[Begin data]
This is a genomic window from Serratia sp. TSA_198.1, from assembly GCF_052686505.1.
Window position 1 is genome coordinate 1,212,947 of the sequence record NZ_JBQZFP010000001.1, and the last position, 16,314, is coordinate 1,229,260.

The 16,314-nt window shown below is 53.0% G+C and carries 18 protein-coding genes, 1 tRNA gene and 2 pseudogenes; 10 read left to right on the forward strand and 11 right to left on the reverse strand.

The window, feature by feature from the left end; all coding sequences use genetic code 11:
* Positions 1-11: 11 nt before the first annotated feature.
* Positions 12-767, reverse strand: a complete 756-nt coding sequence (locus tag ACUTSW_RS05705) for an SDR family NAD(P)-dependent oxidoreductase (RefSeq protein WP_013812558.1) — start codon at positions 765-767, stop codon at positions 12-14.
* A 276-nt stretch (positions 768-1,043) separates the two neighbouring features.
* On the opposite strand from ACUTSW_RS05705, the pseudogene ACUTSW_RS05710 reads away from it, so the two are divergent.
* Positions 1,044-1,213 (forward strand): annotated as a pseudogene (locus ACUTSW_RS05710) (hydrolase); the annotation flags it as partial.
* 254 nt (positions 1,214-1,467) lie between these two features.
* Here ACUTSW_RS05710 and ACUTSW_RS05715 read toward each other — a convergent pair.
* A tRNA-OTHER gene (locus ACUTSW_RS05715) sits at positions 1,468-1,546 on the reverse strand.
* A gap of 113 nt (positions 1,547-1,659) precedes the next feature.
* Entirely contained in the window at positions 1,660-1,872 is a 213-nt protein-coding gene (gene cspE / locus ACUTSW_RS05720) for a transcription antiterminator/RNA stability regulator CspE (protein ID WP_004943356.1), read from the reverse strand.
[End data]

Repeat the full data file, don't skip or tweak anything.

This is a genomic window from Serratia sp. TSA_198.1, from assembly GCF_052686505.1.
Window position 1 is genome coordinate 1,212,947 of the sequence record NZ_JBQZFP010000001.1, and the last position, 16,314, is coordinate 1,229,260.

The 16,314-nt window shown below is 53.0% G+C and carries 18 protein-coding genes, 1 tRNA gene and 2 pseudogenes; 10 read left to right on the forward strand and 11 right to left on the reverse strand.

The window, feature by feature from the left end; all coding sequences use genetic code 11:
* Positions 1-11: 11 nt before the first annotated feature.
* Positions 12-767, reverse strand: a complete 756-nt coding sequence (locus tag ACUTSW_RS05705) for an SDR family NAD(P)-dependent oxidoreductase (RefSeq protein WP_013812558.1) — start codon at positions 765-767, stop codon at positions 12-14.
* A 276-nt stretch (positions 768-1,043) separates the two neighbouring features.
* On the opposite strand from ACUTSW_RS05705, the pseudogene ACUTSW_RS05710 reads away from it, so the two are divergent.
* Positions 1,044-1,213 (forward strand): annotated as a pseudogene (locus ACUTSW_RS05710) (hydrolase); the annotation flags it as partial.
* 254 nt (positions 1,214-1,467) lie between these two features.
* Here ACUTSW_RS05710 and ACUTSW_RS05715 read toward each other — a convergent pair.
* A tRNA-OTHER gene (locus ACUTSW_RS05715) sits at positions 1,468-1,546 on the reverse strand.
* A gap of 113 nt (positions 1,547-1,659) precedes the next feature.
* Entirely contained in the window at positions 1,660-1,872 is a 213-nt protein-coding gene (gene cspE / locus ACUTSW_RS05720) for a transcription antiterminator/RNA stability regulator CspE (protein ID WP_004943356.1), read from the reverse strand.